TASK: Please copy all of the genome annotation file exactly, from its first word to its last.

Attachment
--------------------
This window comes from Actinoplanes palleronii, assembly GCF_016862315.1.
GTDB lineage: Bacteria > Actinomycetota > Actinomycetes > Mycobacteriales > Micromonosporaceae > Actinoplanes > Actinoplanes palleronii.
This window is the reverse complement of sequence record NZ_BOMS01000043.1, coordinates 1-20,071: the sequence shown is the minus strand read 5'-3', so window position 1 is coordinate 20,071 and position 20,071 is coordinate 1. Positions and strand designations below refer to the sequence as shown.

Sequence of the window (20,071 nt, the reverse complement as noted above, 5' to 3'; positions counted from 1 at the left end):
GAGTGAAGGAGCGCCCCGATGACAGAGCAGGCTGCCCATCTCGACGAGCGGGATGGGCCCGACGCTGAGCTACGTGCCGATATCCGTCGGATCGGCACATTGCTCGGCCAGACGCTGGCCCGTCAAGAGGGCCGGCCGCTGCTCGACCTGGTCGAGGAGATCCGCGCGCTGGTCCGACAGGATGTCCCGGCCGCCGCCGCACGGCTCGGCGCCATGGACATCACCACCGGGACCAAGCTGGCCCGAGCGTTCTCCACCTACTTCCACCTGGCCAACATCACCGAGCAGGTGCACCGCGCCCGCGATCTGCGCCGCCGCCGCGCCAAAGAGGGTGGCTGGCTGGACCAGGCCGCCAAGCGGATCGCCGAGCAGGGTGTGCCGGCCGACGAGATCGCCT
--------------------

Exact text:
This window comes from Actinoplanes palleronii, assembly GCF_016862315.1.
GTDB lineage: Bacteria > Actinomycetota > Actinomycetes > Mycobacteriales > Micromonosporaceae > Actinoplanes > Actinoplanes palleronii.
This window is the reverse complement of sequence record NZ_BOMS01000043.1, coordinates 1-20,071: the sequence shown is the minus strand read 5'-3', so window position 1 is coordinate 20,071 and position 20,071 is coordinate 1. Positions and strand designations below refer to the sequence as shown.

Sequence of the window (20,071 nt, the reverse complement as noted above, 5' to 3'; positions counted from 1 at the left end):
GAGTGAAGGAGCGCCCCGATGACAGAGCAGGCTGCCCATCTCGACGAGCGGGATGGGCCCGACGCTGAGCTACGTGCCGATATCCGTCGGATCGGCACATTGCTCGGCCAGACGCTGGCCCGTCAAGAGGGCCGGCCGCTGCTCGACCTGGTCGAGGAGATCCGCGCGCTGGTCCGACAGGATGTCCCGGCCGCCGCCGCACGGCTCGGCGCCATGGACATCACCACCGGGACCAAGCTGGCCCGAGCGTTCTCCACCTACTTCCACCTGGCCAACATCACCGAGCAGGTGCACCGCGCCCGCGATCTGCGCCGCCGCCGCGCCAAAGAGGGTGGCTGGCTGGACCAGGCCGCCAAGCGGATCGCCGAGCAGGGTGTGCCGGCCGACGAGATCGCCT